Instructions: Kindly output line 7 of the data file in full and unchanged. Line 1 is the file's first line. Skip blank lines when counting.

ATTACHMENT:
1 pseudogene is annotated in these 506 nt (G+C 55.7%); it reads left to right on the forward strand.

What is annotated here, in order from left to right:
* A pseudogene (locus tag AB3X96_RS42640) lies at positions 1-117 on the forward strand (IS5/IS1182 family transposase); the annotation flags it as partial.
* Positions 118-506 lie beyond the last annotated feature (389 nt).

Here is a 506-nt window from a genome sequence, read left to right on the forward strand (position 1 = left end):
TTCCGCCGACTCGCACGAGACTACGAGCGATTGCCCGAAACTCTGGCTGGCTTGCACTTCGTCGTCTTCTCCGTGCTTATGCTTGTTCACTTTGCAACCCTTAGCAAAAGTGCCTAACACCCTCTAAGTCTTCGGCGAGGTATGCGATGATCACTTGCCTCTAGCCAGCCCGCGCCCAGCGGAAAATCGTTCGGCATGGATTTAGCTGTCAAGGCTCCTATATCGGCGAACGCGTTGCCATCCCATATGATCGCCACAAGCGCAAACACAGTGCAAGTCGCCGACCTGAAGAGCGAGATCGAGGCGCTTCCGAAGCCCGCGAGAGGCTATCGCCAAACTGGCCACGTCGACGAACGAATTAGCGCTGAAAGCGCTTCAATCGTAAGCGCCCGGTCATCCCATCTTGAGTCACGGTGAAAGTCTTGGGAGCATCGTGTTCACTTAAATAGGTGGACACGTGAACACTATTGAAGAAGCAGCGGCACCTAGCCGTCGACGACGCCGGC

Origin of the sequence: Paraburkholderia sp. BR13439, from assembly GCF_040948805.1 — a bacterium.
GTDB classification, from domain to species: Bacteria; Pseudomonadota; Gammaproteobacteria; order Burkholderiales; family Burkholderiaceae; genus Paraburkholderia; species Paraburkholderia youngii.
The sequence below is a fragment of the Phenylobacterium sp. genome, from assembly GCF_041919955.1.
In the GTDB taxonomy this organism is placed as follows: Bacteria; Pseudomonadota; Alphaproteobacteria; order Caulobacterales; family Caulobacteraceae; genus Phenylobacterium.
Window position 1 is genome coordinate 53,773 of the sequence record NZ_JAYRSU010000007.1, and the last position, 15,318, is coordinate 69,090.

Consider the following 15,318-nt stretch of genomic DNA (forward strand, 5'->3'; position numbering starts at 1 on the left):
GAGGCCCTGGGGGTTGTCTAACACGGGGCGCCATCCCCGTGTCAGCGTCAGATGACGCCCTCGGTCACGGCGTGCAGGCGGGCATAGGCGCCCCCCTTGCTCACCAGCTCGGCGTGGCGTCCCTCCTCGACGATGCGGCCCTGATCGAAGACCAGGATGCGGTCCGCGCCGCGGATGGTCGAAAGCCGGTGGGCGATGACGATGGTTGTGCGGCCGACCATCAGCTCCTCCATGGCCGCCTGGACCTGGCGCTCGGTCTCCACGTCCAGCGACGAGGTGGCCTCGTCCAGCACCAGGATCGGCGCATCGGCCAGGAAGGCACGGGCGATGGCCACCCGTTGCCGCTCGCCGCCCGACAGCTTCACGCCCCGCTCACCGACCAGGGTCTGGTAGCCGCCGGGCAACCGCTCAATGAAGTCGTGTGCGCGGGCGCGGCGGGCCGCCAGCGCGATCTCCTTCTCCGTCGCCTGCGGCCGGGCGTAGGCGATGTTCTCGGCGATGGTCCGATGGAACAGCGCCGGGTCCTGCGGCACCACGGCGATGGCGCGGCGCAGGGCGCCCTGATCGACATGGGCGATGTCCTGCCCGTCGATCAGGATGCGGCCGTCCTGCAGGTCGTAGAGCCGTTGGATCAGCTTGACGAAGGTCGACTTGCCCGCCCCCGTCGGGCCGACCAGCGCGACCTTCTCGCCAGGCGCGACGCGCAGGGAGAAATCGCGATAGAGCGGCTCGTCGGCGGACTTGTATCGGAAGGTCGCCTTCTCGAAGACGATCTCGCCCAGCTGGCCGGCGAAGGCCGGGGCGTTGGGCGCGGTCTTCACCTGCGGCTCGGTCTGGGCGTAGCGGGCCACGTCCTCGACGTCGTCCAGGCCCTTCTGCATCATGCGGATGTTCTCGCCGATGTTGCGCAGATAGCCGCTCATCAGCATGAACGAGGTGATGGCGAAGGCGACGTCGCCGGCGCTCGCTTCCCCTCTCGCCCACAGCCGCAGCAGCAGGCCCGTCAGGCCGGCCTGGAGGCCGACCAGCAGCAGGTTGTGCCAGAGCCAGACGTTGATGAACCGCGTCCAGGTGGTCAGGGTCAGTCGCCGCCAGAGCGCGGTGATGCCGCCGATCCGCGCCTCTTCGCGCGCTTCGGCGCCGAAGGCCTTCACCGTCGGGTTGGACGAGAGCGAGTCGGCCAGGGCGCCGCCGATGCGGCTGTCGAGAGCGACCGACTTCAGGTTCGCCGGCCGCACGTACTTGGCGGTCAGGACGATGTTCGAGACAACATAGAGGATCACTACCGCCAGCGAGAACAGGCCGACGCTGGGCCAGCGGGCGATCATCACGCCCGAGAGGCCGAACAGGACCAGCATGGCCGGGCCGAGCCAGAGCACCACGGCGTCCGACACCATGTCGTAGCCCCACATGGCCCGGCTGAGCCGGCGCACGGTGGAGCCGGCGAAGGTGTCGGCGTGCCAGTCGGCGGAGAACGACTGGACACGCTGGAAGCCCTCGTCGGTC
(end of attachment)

Origin of the sequence: Paraburkholderia sp. BR13439, from assembly GCF_040948805.1 — a bacterium.